Tuesday, January 03, 2006

Let's Hear it for the Sequoyah Research Center!

I've been privileged to serve on the Advisory Board of the Sequoyah Research Center since 2001. This is a wonderful opportunity to help plan the future of the American Native Press Archives, including the envisioning a separate archives facility on the campus of the University of Arkansas-Little Rock. The Advisory Board meets annually in conjunction with the Sequoyah Research Center Symposium, a gathering of Native educators, writers, researchers, and community program developers. Members of the Board include strong, Ojibwe women (Dr. Selene Phillips, Dr. Kimberly Blaeser, and Dr. Patty Loew) and other articulate Native leaders: Dr. John Sanchez, Paul DeMain, Mary Young, and Dr. Cristina Azocar. Find out more about the Archives and its services at http://anpa.ualr.edu.

Reading Circle:

I finished James George's 2003 novel, "Hummingbird," by Huia Publishers of Aotearoa-New Zealand. Shortlisted for the 2005 Tasmania Pacific Fiction Prize, "Hummingbird" was a 2004 Finalist for the Montana New Zealand Book Awards. This is a story of the convergence of strangers who meet on Ninety Mile Beach. Moku-wearing (traditional tattoo) Jordan lives alone until Katarina, who has left a life of prostitution, and Kingi, a WW II veteran, enter his life.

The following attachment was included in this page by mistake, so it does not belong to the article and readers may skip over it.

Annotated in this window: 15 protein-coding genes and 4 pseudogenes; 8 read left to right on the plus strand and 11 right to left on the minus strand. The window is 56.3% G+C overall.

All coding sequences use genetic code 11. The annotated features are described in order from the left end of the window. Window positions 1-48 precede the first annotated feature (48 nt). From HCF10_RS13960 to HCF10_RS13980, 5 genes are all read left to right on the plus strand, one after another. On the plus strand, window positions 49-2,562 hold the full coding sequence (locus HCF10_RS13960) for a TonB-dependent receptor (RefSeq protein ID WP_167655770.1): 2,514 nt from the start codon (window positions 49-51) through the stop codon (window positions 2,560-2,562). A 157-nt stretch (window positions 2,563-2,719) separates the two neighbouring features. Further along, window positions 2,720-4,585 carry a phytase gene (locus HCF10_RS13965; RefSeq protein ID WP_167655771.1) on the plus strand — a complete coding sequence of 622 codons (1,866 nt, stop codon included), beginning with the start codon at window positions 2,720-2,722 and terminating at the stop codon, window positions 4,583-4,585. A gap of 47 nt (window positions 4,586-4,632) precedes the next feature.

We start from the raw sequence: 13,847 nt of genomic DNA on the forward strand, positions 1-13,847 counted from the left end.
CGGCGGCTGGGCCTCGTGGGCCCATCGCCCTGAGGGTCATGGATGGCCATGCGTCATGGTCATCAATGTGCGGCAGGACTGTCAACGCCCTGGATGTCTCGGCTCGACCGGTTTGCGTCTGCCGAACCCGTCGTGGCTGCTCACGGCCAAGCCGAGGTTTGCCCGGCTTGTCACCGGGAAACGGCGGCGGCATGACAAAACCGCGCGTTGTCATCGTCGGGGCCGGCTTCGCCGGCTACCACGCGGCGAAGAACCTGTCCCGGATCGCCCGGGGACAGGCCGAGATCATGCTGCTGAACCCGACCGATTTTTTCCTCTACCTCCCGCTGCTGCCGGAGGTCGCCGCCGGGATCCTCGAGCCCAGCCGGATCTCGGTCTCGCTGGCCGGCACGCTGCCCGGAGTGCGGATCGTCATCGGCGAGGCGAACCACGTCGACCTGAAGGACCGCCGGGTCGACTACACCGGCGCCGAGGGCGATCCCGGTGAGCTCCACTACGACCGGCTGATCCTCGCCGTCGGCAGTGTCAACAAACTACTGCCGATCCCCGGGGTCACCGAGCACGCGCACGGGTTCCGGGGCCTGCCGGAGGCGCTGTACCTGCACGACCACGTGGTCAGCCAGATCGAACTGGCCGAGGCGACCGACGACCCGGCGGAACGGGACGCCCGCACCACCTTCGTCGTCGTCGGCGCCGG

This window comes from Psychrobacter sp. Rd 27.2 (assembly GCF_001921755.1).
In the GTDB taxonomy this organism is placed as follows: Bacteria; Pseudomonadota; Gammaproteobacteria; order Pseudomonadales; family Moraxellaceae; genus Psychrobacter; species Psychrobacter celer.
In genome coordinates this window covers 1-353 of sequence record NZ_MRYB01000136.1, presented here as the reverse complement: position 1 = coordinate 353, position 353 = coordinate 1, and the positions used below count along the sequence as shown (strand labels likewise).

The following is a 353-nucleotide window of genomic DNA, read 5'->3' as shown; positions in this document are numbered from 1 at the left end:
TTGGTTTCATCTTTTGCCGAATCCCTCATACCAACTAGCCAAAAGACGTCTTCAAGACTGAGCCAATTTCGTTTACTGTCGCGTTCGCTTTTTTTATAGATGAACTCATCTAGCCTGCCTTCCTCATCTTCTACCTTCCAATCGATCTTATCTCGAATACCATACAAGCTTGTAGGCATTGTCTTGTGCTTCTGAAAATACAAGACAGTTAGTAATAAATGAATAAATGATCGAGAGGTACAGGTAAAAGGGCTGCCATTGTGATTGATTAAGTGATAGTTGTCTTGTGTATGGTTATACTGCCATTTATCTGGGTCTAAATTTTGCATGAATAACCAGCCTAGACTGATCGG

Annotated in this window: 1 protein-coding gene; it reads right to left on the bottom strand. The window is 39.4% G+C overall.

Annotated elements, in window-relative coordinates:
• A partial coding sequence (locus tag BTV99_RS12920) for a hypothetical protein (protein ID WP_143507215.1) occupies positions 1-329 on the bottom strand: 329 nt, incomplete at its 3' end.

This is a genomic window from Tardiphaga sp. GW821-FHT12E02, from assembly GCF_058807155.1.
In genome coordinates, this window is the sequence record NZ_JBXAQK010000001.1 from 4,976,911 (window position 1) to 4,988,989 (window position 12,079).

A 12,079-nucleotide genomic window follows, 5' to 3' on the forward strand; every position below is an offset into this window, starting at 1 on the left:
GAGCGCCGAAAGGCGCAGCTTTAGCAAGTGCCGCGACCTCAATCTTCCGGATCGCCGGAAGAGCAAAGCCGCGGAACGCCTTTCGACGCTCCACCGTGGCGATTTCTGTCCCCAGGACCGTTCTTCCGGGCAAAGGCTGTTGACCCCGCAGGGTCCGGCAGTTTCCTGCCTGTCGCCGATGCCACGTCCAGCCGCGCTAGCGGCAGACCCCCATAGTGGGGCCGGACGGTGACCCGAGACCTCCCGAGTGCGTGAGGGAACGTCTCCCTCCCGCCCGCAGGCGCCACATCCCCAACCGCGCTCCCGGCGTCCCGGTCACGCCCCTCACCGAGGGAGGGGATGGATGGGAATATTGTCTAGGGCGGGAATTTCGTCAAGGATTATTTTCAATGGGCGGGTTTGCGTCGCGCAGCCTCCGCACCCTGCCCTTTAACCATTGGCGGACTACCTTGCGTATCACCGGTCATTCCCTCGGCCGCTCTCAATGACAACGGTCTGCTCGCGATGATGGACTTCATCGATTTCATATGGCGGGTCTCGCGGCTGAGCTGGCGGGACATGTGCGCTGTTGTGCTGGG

"Sometimes we get a second chance."

My favorite 15-year-old reader received 10 books over the holidays, including the tenth title in the manga series, "Bleach," along with the first six titles in another manga series, "Lone Wolf and Cub." I read an anthology of the first 25 years of the Canadian comic strip, "For Better or For Worse." Author/illustrator Lynn Johnston was a scheduled speaker at the ALA/CLA conference in Toronto in 2003. This is the only daily comic that I read. One of the characters is a young woman who teaches First Nations (Anishinabe) children in a rural school. Some of the panels introduce Ojibwe language phrases and cultural expressions.